23/04/2013 14:31 BST | Updated 23/06/2013 06:12 BST

The Boston Bombings: Why the Media Still Hasn't Learned Its Lesson


The events in Boston in the past week have brought into sharp focus once again the role the media, both conventional and social, plays in such affairs. As demonstrated through community led sites such as Reddit, the fast dissemination of quality information was invaluable for many seeking to cut through the vitriol and endless rhetoric of news channels and get the clear, unmitigated facts. The Boston Police Department used Twitter as their mouthpiece when instructing residents in Watertown and surrounding areas to remain indoors whilst the second bomber was still at large.

However, with the ability to instantly relay news to thousands via Twitter comes the ability to start a wild rumour on a whim. Even the BBC were taken in at one stage, reporting that one of the bombers had been arrested before quickly backtracking. Reddit also showed its darker side, identifying numerous false suspects and publishing their personal details. However, while the public can be forgiven for this well meaning yet misguided sleuthing, for international media to partake in it, and even play a role in such events, is altogether less palatable.

Obviously, any speculation at this point on motives is just that - speculation - and is unhelpful as it is futile, as is suggesting the media played an active role in this particular event. But what is clear is that the news networks have learned absolutely nothing from previous cases of a similar nature - on the contrary, they're becoming increasingly oblivious to the consequences of their actions.

Much of what has already been said about the dehumanising sensationalisation of breaking news applies to Boston - the reductive portrayal of the nightmarish events as little more than a level from a first person shooter game was disconcerting in its familiarity. The 24-hour rolling news culture has created an oxymoronic vacuum where a very finite resource (newsworthy stories) is asked to fill an insatiable gap.

Even a story as dramatic and immediate as the saga of the Boston bombings wasn't able to satisfy the unquenchable thirst of the continuous news cycle, and it is when this happens that the news begins clutching at straws.

Inevitably, the coverage focuses on the alleged perpetrators; who they are, where they're from, why they're doing what they're doing. Rarely with anything more to go on than a Facebook profile page and quotes from unnamed former friends stressing how normal the person of interest was and how out of character this all is, news sources construct elaborate profiles and divulge every available detail of their lives to the transfixed masses.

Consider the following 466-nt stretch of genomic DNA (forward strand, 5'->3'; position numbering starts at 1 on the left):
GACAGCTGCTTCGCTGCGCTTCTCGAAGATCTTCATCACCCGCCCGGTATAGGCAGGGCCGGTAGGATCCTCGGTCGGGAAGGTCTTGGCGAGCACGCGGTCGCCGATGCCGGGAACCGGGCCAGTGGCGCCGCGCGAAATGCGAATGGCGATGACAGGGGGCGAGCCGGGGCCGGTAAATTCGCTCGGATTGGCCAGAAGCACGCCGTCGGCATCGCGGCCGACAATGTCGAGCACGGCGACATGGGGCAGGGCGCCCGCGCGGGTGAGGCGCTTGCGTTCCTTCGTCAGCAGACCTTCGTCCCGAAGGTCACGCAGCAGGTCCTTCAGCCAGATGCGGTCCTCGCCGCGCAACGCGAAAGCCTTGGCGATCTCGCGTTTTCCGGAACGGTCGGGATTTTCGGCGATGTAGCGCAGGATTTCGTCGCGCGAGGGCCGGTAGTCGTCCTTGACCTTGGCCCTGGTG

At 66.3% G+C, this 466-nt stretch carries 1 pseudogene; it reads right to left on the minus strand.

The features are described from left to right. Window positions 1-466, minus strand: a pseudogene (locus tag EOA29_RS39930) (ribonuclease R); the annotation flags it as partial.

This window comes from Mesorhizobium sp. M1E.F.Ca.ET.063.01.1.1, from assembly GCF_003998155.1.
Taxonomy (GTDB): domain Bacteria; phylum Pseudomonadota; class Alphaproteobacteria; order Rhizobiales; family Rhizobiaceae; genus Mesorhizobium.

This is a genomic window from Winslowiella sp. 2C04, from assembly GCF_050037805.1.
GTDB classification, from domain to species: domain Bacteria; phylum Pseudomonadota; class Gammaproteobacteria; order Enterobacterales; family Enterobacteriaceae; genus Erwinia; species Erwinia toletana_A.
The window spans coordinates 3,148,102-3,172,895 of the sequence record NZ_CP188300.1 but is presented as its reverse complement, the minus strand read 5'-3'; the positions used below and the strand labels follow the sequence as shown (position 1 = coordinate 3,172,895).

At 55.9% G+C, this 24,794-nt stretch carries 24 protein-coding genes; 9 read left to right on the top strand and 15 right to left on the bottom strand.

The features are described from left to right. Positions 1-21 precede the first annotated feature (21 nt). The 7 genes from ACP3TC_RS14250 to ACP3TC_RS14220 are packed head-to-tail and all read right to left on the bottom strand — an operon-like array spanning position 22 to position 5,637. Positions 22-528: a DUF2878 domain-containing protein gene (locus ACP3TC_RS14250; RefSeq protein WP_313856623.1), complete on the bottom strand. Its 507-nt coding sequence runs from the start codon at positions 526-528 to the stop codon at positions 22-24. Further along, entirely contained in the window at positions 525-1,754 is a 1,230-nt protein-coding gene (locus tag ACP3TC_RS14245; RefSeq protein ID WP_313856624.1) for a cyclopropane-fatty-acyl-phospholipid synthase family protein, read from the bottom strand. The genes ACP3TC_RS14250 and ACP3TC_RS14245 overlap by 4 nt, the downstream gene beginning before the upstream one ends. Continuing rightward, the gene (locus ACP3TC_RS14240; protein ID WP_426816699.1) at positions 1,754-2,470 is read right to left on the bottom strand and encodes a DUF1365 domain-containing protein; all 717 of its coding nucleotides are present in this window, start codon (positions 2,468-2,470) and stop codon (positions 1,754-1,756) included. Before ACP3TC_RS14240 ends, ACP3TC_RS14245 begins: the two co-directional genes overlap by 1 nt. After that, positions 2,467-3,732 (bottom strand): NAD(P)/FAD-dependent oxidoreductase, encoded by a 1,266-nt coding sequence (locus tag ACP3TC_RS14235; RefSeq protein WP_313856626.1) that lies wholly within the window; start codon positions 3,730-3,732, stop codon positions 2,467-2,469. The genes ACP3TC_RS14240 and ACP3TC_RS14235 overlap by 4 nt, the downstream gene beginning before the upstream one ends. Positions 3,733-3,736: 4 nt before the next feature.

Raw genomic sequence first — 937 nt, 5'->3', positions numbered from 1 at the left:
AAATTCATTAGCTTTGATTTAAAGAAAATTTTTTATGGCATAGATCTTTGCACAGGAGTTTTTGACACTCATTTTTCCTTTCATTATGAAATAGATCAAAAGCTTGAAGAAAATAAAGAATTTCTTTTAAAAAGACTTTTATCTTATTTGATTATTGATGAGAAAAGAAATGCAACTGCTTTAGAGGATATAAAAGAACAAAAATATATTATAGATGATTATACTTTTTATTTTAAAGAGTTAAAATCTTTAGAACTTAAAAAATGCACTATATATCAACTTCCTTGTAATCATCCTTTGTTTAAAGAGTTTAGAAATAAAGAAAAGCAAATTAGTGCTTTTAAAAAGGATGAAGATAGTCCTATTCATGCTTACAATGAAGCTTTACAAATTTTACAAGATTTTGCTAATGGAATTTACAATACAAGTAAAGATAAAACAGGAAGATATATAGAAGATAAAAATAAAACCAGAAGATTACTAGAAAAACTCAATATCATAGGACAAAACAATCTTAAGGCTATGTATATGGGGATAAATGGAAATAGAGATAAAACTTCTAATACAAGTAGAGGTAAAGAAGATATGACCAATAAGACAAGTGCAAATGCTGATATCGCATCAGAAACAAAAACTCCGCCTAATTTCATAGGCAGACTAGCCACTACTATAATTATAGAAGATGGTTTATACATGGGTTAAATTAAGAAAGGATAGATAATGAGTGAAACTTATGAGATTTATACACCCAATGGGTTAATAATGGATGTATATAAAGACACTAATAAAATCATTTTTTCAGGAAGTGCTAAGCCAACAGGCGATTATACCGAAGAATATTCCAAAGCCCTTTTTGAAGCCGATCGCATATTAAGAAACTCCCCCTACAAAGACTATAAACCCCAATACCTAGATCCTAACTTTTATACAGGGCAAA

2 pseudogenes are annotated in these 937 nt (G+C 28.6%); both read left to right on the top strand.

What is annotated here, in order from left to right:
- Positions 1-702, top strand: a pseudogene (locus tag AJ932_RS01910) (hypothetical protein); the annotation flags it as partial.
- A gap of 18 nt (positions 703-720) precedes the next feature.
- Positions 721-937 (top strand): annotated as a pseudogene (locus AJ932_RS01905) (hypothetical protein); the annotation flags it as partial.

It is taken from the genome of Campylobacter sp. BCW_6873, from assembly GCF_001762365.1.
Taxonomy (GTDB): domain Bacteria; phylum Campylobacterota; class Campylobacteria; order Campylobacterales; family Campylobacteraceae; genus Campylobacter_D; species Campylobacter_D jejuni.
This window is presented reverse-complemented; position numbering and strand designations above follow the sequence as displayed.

In some cases, this isn't necessarily a bad thing - the publication of photos of the two Boston suspects led to their swift identification. However, now the ordeal is thankfully over and all practical use for having the men's faces thrust at us from all angles is extinguished, they will become more ubiquitous, rather than fading away.

Days after Tim Kretschmer was killed following a murderous rampage in a German school in 2009, we were still being treated to gripping footage of him playing table tennis that was as compelling as it was vital, perfectly exemplifying how the news spins these stories for all they're worth. This mawkish rubbernecking combined with the modern reality TV culture, which has created a society in which fame is a commodity valued above all others, sends those of a certain mental disposition toward a frightening, yet not altogether unfathomable conclusion - doing something like this will make me famous.

Recent statistics have indicated that in the week after a high profile shooting spree, one or two largely similar copycat attacks can be expected. There's no denying that this mimicry is at least partly influenced by the knowledge that the imitator will be awarded a place on the pantheon of celebrity and have whatever message they wish to convey, if they have one at all, beamed to millions of viewers. Invariably, those who don't have a radical directive are often found to have acted out of frustration with their inability to find a place in society.

The evidence is clear. The darkly cynical will point to the self-perpetuating nature of it all - the media has a vested interested in sensationalising the stories, and treating us to everything we could possibly care to know about a given person, as it helps them fill their schedules, and it's this morbid fixation on those soon to be brought to justice - dead or alive - that helps create future cases by inadvertently lionising them and making them into anti-heroes for those who feel similarly out of place to emulate.

Whatever the media's complicity, they can no longer plead ignorance of their role in events such as the tragedy in Boston, as both a mouthpiece for extremist ideas and a way for people to get their fifteen minutes.